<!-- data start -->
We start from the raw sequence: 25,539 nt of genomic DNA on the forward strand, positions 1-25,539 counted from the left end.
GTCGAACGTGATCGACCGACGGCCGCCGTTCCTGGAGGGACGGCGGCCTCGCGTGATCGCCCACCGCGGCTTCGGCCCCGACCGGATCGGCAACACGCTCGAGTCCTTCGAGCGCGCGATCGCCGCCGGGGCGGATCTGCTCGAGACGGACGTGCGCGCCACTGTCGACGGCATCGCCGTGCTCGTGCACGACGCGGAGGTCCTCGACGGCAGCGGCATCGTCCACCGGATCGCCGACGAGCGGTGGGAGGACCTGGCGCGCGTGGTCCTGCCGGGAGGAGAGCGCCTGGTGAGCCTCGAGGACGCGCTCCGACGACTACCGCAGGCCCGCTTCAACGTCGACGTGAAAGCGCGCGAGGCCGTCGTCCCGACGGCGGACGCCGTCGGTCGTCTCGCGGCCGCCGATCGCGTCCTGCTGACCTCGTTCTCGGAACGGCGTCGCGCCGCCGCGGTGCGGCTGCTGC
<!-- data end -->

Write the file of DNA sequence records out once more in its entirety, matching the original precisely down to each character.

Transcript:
We start from the raw sequence: 25,539 nt of genomic DNA on the forward strand, positions 1-25,539 counted from the left end.
GTCGAACGTGATCGACCGACGGCCGCCGTTCCTGGAGGGACGGCGGCCTCGCGTGATCGCCCACCGCGGCTTCGGCCCCGACCGGATCGGCAACACGCTCGAGTCCTTCGAGCGCGCGATCGCCGCCGGGGCGGATCTGCTCGAGACGGACGTGCGCGCCACTGTCGACGGCATCGCCGTGCTCGTGCACGACGCGGAGGTCCTCGACGGCAGCGGCATCGTCCACCGGATCGCCGACGAGCGGTGGGAGGACCTGGCGCGCGTGGTCCTGCCGGGAGGAGAGCGCCTGGTGAGCCTCGAGGACGCGCTCCGACGACTACCGCAGGCCCGCTTCAACGTCGACGTGAAAGCGCGCGAGGCCGTCGTCCCGACGGCGGACGCCGTCGGTCGTCTCGCGGCCGCCGATCGCGTCCTGCTGACCTCGTTCTCGGAACGGCGTCGCGCCGCCGCGGTGCGGCTGCTGC